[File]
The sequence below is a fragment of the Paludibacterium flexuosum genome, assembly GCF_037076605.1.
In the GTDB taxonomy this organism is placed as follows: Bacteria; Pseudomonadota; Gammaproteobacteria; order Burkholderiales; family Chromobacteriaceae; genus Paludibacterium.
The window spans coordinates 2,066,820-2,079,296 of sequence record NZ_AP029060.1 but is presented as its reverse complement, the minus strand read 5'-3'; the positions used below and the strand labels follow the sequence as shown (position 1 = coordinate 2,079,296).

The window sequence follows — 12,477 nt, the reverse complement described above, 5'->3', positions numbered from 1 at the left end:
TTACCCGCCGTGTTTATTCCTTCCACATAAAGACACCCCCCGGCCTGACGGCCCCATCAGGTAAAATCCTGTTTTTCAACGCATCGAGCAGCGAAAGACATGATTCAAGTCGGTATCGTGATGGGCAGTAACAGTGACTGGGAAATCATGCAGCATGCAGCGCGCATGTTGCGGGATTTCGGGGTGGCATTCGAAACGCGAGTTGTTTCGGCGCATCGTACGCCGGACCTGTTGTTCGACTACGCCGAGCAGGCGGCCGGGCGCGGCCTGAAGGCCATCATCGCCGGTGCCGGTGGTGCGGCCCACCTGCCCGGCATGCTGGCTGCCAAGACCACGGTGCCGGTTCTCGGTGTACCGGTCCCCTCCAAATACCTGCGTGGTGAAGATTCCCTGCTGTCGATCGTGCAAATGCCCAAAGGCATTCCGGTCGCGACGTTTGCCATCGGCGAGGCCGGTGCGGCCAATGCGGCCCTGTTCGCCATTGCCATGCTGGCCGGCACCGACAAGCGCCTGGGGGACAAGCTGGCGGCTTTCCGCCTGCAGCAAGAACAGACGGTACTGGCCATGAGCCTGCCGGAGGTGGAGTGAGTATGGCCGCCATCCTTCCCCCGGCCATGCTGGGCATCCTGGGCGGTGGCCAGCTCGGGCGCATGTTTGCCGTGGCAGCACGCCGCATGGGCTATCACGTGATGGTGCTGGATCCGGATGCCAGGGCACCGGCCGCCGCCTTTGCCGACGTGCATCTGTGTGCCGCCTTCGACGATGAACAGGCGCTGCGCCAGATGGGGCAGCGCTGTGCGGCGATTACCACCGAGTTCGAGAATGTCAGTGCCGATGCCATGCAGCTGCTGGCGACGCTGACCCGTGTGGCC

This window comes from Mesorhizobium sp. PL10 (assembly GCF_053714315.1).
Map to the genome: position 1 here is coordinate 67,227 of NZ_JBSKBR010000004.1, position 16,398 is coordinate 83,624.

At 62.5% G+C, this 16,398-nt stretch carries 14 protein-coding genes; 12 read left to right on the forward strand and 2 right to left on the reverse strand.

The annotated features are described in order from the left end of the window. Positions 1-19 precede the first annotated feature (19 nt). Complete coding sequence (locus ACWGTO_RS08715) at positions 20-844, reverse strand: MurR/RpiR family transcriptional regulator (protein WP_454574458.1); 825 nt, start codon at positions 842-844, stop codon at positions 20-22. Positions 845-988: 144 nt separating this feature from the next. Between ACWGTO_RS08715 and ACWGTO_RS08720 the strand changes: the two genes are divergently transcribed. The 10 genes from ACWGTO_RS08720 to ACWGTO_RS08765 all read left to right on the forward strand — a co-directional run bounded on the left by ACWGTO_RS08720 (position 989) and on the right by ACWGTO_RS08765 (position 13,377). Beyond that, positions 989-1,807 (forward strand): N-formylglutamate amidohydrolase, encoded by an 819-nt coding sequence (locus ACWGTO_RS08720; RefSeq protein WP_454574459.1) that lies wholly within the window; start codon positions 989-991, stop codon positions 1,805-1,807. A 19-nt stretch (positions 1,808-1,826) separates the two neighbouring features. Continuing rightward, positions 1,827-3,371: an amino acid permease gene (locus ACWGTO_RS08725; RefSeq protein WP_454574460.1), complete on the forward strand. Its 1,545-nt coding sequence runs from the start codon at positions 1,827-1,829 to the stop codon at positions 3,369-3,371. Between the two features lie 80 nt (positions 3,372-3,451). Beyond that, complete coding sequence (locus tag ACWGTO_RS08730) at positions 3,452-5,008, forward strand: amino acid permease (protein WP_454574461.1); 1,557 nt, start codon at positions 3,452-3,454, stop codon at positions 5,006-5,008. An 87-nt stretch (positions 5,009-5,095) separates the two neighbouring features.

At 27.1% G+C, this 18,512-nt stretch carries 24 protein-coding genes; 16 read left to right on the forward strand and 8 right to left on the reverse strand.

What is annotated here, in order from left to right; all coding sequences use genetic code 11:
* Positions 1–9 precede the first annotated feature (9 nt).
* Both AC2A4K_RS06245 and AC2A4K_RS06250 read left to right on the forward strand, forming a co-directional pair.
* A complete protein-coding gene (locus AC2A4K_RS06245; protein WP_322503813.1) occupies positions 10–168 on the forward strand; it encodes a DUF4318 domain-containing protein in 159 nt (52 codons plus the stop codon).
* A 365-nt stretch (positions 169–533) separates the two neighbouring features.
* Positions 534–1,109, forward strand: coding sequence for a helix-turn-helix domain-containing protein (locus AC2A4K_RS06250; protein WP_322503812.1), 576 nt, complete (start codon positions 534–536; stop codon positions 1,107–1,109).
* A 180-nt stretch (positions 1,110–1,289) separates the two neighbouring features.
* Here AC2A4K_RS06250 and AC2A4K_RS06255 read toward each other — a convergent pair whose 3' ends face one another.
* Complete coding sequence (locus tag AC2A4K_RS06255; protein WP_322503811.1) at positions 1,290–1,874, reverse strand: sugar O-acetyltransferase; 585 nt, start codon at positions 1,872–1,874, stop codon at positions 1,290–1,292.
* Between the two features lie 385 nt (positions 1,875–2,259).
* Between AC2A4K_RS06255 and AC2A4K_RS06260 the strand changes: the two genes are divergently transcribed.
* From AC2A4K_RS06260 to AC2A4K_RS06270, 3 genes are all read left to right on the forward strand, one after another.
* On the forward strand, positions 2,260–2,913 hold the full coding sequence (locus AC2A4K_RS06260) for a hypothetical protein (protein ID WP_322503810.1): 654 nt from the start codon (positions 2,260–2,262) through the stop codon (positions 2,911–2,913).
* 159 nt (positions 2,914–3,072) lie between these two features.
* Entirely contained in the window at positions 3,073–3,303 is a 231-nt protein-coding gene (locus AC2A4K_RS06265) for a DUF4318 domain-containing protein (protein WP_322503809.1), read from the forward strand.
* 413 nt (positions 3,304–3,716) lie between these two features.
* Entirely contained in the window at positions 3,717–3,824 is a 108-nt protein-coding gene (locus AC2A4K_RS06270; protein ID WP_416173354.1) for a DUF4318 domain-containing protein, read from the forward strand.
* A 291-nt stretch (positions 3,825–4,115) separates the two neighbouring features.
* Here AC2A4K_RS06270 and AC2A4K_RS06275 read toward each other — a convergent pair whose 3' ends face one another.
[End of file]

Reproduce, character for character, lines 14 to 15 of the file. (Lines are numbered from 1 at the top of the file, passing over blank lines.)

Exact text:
* A complete protein-coding gene (locus AC2A4K_RS06245; protein WP_322503813.1) occupies positions 10–168 on the forward strand; it encodes a DUF4318 domain-containing protein in 159 nt (52 codons plus the stop codon).
* A 365-nt stretch (positions 169–533) separates the two neighbouring features.